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How APPEL Creates Courses for NASA’s Technical Workforce

In January 2017, instructor Marek Kaszubski led a pilot offering of a new APPEL course: Contract Management Principles and Practices for Project Managers. The course has since been formally added to the APPEL curriculum.

Photo Credit: NASA APPEL/Daniel Daly

Have you ever wondered how APPEL conceives, designs, and develops its courses? For the first time, experts from APPEL’s Curriculum and Training & Support teams discuss the process.

APPEL supports NASA as a primary internal resource for project management and systems engineering development and training. The Academy’s goal is to help ensure the agency’s technical workforce has the skills and knowledge required to advance mission success. To achieve this goal, APPEL creates courses that meet training demands identified by stakeholders across the agency as being critical to established or emerging mission needs.

“APPEL has strong relationships with NASA subject matter experts [SMEs]. As a result, we often get the idea for a course when an SME approaches us and points out a need for training on a particular subject,” said APPEL Curriculum Manager Donna Wilson. “Sometimes, an individual from a NASA center contacts us about creating a course. This happened recently with our new offering, Introduction to Project Management at NASA. For the series we developed on acquisition, we reached out to a procurement SME to ensure the courses were in line with agency regulations.” The acquisition series includes Contract Management Principles and Practices for Project Managers, Federal Acquisition Regulation (FAR) Overview, Project Acquisition Workshop, and Types of Contracts.

“One thing we are very careful about is determining whether there is an agency-level need for a course. Although we work closely with representatives from agency centers to assess training needs, APPEL creates courses for the NASA technical workforce as a whole, not just for specific centers,” said Wilson.

In addition to collaborating with SMEs, practitioner communities, and technical leads, APPEL responds to feedback from diverse agency sources. Senior management input led to the introduction of two core courses: Project Management & Systems Engineering and Advanced Project Management & Advanced Systems Engineering. Comments from APPEL Center Points of Contact (POCs) inspired the addition of a recently introduced course, Crucial Accountability. The need for new courses or updates to existing courses can also arise when something changes at the agency: a NASA Procedural Requirement (NPR) or NASA Policy Directive (NPD) is revised, guidance for risk management is updated, or a new issue of the NASA Space Flight Program and Project Management Handbook is released.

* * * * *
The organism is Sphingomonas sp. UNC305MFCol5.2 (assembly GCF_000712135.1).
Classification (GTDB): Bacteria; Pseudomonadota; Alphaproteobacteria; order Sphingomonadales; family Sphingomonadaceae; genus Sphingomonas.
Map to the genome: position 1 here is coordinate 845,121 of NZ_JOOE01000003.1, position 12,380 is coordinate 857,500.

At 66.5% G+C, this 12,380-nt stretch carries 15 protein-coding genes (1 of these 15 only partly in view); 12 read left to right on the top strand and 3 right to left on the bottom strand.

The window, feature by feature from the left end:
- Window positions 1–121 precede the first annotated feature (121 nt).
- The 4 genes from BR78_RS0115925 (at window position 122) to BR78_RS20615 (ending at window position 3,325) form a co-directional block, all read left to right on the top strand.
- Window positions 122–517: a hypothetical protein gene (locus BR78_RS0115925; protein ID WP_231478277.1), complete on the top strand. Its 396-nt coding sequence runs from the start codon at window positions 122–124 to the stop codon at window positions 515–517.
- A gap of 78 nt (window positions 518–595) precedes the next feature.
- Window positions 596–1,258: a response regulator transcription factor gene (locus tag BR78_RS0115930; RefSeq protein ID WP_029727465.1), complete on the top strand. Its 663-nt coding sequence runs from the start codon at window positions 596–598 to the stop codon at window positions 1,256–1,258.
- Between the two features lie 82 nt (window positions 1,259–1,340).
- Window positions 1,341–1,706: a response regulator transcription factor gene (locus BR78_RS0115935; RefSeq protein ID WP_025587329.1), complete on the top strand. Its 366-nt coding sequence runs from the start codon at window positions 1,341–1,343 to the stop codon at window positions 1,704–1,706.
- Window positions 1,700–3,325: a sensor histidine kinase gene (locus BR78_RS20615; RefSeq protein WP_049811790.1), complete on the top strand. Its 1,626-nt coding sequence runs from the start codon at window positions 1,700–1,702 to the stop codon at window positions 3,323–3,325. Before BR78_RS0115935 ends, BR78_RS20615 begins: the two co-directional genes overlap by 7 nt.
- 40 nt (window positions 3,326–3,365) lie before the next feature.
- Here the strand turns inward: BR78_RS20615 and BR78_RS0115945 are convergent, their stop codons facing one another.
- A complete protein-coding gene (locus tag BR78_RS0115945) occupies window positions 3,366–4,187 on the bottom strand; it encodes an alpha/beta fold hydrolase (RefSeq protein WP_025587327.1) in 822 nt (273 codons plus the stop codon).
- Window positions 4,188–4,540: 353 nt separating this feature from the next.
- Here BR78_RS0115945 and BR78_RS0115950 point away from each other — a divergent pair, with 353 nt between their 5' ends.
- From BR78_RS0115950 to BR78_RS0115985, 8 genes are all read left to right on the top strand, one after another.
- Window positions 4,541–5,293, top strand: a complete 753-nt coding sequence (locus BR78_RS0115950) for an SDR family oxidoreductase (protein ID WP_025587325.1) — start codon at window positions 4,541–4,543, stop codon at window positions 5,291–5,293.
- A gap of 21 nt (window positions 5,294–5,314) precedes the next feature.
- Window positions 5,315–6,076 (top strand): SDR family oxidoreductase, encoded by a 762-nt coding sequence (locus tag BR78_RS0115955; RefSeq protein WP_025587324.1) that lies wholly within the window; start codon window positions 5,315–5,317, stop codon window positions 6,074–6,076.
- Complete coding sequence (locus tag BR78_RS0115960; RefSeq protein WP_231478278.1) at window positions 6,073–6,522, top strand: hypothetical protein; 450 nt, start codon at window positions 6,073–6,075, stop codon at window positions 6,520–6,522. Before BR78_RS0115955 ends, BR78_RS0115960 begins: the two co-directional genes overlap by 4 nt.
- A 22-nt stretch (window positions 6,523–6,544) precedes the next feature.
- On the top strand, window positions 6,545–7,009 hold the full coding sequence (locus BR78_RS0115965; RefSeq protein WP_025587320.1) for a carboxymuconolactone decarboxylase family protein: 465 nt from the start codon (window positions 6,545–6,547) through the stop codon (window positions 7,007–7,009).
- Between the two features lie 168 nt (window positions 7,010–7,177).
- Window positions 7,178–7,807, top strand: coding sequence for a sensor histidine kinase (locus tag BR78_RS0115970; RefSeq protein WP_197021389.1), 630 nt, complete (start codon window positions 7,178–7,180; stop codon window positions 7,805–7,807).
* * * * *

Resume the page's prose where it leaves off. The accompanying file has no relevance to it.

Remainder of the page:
External organizations can create a demand for new courses, as when Government Accountability Office (GAO) requirements drove the development of APPEL’s Project Acquisition Workshop. APPEL has formal affiliations with the Project Management Institute (PMI)® and the International Association of Continuing Education and Training (IACET), which offer Professional Development Units (PDUs) and Continuing Education Units (CEUs), respectively, for select APPEL courses. Changes in their organizations can necessitate modifications to APPEL’s curriculum to ensure NASA practitioners receive appropriate credits for course attendance.

Finally, APPEL keeps an eye out for emerging trends or tools that indicate new skills and knowledge could benefit the NASA technical workforce. “That’s how we ended up developing Agile PM: The Keys to Getting Started. And currently we’re working on a course about model-based systems engineering, which is of growing interest across many industries right now,” said Wilson.